Green-Wood Cemetery reburies 200-year-old bodies under Washington Square Park
Remains were found during construction
Volunteers from historic Green-Wood Cemetery in Brooklyn on Tuesday helped reinter human remains of early New Yorkers, which were discovered during construction in and around Greenwich Village’s Washington Square Park several years ago, inside the park, NYC Parks Department officials announced.
The remains, uncovered during construction between 2008 and 2017, were reburied with assistance from the city Landmarks Preservation Commission as well as Green-Wood.
Eric Barna, Green-Wood’s vice president of operations, was on site, as well as a team of people from the cemetery’s Graves Department, according to a spokesperson for Green-Wood. In addition, the process was overseen by Landmarks’ Director of Archaeology Amanda Sutphin, according to the Parks Department.
Richard J. Moylan, president of Green-Wood Cemetery, said, “Making sure that those who have gone before us are remembered with dignity and respect is a critical part of Green-Wood’s mission. We are honored to provide our expertise on such an important historical project.”
“Today we honor these individuals and acknowledge Washington Square Park’s history as a final resting place for thousands of early New Yorkers,” Silver said. “We are so grateful to our colleagues at Green-Wood Cemetery and the Landmarks Preservation Commission for their expertise and guidance on this important project.”
Landmarks Preservation Commissioner Sarah Carroll thanked the Parks Department “for ensuring that archaeology was appropriately completed, and the human remains were respectfully treated throughout the process.”
Washington Square Park in Manhattan’s Greenwich Village neighborhood was constructed in the 1850s at the site of a former potter’s field. Thousands of people had been buried there between 1797 and 1825, officials said. Among them were the indigent, the unidentified and people who died of yellow fever, as well as members of several churches in the neighborhood.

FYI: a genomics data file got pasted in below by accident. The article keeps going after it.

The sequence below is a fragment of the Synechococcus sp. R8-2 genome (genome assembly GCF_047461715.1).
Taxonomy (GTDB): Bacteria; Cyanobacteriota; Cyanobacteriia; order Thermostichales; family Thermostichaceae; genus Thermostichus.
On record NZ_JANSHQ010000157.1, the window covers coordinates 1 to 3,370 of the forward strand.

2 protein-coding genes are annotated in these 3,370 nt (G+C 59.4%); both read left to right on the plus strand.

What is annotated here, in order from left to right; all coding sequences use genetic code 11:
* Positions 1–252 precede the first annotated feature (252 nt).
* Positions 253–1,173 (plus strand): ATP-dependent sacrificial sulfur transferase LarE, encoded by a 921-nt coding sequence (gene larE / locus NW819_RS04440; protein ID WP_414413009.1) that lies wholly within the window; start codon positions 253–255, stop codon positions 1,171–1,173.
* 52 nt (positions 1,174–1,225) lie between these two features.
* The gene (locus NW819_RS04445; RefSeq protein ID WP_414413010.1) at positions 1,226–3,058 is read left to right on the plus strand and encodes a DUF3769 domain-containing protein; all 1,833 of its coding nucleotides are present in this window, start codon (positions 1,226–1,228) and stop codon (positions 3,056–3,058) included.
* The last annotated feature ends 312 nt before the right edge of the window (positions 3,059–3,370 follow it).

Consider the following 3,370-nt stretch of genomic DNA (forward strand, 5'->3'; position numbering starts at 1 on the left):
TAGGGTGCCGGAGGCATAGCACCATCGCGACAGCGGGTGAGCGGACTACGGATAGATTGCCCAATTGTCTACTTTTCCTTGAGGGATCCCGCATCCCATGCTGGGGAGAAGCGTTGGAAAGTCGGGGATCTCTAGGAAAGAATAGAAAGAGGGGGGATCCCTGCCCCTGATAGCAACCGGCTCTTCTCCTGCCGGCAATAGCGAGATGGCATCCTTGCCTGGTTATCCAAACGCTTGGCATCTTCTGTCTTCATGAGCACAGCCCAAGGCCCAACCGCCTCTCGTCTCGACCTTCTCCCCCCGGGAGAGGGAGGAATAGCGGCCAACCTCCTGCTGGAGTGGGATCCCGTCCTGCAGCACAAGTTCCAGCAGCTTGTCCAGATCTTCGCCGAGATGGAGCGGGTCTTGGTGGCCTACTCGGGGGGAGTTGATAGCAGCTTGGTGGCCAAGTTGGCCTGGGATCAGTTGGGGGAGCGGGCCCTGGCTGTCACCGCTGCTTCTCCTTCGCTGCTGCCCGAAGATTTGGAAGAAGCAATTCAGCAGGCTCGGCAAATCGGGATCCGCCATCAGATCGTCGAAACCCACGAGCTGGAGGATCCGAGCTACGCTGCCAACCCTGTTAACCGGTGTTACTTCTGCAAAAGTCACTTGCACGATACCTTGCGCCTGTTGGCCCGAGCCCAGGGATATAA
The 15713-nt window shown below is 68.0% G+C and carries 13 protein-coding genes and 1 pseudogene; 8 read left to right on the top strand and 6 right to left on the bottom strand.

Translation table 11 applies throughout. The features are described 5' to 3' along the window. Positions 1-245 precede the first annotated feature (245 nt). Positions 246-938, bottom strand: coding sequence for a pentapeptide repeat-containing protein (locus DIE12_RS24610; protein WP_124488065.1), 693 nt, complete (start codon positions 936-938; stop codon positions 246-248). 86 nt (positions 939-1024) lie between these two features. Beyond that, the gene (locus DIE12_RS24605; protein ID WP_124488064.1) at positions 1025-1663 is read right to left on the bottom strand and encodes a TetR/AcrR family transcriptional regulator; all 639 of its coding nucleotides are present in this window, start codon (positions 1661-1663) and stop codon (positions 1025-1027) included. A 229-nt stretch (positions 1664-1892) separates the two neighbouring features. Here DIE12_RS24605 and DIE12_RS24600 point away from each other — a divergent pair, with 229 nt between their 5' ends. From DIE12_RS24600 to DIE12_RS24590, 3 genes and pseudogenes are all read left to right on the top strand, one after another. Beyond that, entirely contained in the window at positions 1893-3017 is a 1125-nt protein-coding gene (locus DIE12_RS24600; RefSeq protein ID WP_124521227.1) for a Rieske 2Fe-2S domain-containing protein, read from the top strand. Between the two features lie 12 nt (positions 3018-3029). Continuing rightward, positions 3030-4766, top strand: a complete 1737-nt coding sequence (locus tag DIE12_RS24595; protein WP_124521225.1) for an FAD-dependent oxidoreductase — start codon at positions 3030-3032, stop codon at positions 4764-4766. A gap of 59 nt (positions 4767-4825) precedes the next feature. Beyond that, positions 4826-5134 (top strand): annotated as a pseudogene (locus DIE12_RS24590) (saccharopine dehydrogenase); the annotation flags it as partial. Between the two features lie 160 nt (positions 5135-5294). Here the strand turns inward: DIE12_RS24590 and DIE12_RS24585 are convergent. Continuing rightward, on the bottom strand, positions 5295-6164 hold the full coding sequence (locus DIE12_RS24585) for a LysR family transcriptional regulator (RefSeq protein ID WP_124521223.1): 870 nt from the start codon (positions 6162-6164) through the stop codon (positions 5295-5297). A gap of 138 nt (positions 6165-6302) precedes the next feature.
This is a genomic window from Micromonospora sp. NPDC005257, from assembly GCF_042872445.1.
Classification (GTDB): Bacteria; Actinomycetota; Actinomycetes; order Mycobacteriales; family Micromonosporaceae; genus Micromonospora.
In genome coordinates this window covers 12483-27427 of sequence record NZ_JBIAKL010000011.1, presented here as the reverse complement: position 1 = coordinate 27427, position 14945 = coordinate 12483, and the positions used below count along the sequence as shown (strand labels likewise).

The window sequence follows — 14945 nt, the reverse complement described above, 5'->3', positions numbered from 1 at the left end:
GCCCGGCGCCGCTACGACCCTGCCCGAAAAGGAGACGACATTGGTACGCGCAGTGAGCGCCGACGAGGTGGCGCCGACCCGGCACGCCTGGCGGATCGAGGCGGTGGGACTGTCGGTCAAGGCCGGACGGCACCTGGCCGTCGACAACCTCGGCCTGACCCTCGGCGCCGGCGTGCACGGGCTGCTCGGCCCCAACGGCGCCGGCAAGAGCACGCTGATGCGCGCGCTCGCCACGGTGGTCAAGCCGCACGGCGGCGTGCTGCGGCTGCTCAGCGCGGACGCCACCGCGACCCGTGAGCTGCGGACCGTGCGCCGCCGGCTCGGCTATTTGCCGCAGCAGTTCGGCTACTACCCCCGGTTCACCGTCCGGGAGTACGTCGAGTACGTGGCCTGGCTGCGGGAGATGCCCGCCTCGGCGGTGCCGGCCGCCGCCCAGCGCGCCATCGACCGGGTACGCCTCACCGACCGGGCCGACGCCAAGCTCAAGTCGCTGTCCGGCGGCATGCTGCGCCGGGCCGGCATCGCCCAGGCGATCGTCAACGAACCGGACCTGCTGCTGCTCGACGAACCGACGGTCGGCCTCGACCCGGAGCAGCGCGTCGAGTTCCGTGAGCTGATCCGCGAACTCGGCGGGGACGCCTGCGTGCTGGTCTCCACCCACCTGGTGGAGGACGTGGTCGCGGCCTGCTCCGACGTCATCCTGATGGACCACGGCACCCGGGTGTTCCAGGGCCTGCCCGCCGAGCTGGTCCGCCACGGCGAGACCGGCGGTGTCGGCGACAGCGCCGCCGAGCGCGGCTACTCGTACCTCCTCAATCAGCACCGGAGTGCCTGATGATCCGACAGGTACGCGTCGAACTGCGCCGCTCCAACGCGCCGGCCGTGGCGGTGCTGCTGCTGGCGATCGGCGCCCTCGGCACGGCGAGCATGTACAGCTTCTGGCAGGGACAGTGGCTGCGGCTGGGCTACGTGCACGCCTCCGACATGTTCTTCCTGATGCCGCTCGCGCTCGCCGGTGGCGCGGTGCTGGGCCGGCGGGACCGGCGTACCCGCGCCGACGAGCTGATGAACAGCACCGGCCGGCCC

The partial remains that were reinterred on Tuesday were placed in a wooden box and buried in a planting bed with an engraved paving stone marking the spot, Parks Department officials said.
Because the remains were fragmentary, forensic analysis did not yield details about the individuals, the officials said.
Green-Wood Cemetery, founded in 1838 as a rural cemetery, has been described as “Brooklyn’s first public park by default long before Prospect Park was created.” It was made a national historic landmark in 2006, and its famed 25th Street Gate, its Fort Hamilton Parkway Gate, its Weir Greenhouse and its chapel have been separately designated as city landmarks by LPC.
Among Green-Wood’s “permanent residents” are composers Leonard Bernstein and Louis Moreau Gottschalk; Henry Chadwick, the “father of baseball”; stained-glass designer Louis Comfort Tiffany; Bill “the Butcher” Poole of the real-life “Gangs of New York”; Civil War veterans from both sides, and many more.
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